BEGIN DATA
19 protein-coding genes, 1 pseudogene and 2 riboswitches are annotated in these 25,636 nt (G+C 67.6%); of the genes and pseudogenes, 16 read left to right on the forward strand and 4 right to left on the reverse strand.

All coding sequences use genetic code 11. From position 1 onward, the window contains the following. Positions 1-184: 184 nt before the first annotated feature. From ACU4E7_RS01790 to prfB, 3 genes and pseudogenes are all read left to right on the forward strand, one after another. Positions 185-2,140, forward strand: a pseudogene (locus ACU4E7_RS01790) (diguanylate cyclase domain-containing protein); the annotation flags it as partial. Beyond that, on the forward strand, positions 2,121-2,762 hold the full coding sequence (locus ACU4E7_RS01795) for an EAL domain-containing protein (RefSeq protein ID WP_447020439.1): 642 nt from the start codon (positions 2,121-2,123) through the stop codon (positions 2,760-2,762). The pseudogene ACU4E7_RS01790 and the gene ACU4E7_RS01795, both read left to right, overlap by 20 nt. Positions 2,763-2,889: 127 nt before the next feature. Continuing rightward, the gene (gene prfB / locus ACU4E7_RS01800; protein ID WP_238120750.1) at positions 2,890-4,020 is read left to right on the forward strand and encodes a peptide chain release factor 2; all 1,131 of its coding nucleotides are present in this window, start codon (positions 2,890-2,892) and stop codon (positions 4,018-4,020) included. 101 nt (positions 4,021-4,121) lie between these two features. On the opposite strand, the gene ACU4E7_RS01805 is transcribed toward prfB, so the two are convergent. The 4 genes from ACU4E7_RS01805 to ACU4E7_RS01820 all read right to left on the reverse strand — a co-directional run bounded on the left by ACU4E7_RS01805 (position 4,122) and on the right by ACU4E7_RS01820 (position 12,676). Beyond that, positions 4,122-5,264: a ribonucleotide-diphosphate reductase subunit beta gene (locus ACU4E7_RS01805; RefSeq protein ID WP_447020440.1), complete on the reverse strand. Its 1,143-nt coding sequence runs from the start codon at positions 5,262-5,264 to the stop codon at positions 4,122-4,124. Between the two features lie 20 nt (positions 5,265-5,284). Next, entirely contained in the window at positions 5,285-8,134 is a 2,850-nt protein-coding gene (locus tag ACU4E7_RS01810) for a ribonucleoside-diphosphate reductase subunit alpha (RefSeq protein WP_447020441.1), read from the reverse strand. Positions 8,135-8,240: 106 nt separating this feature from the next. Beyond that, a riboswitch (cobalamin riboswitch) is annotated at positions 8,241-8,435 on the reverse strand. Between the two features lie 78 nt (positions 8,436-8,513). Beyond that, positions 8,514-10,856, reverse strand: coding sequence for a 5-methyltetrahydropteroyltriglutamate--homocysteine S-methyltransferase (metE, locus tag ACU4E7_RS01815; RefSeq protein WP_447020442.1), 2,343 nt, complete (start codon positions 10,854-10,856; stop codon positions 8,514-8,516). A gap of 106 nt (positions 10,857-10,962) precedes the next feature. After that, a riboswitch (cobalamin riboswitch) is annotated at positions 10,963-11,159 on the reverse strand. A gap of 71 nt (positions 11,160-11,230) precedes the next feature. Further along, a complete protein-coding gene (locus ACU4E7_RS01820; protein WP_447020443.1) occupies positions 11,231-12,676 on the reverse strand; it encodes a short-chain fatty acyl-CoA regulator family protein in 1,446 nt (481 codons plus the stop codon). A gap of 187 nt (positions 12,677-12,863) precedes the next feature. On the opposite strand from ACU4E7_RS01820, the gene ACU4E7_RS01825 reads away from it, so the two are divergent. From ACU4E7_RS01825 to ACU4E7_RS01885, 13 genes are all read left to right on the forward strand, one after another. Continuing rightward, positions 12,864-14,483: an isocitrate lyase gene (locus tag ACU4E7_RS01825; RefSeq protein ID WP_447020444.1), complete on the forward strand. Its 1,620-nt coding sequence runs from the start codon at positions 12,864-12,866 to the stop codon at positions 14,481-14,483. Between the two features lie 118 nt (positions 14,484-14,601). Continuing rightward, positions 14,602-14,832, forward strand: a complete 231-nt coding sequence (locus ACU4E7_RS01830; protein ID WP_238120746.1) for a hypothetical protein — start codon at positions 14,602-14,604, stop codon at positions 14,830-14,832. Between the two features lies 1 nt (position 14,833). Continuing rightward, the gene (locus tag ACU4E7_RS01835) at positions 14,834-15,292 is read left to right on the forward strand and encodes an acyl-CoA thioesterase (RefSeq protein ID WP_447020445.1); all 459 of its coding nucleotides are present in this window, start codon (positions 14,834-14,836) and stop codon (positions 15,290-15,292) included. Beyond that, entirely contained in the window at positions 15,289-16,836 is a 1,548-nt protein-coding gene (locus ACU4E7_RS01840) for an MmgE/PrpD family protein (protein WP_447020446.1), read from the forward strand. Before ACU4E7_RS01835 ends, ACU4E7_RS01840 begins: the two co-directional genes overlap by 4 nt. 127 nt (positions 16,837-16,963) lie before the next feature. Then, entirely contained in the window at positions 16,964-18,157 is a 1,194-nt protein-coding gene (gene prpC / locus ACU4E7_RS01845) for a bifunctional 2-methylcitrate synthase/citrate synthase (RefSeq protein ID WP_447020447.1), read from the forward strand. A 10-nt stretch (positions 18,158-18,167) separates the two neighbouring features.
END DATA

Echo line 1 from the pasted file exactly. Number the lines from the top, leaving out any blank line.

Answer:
19 protein-coding genes, 1 pseudogene and 2 riboswitches are annotated in these 25,636 nt (G+C 67.6%); of the genes and pseudogenes, 16 read left to right on the forward strand and 4 right to left on the reverse strand.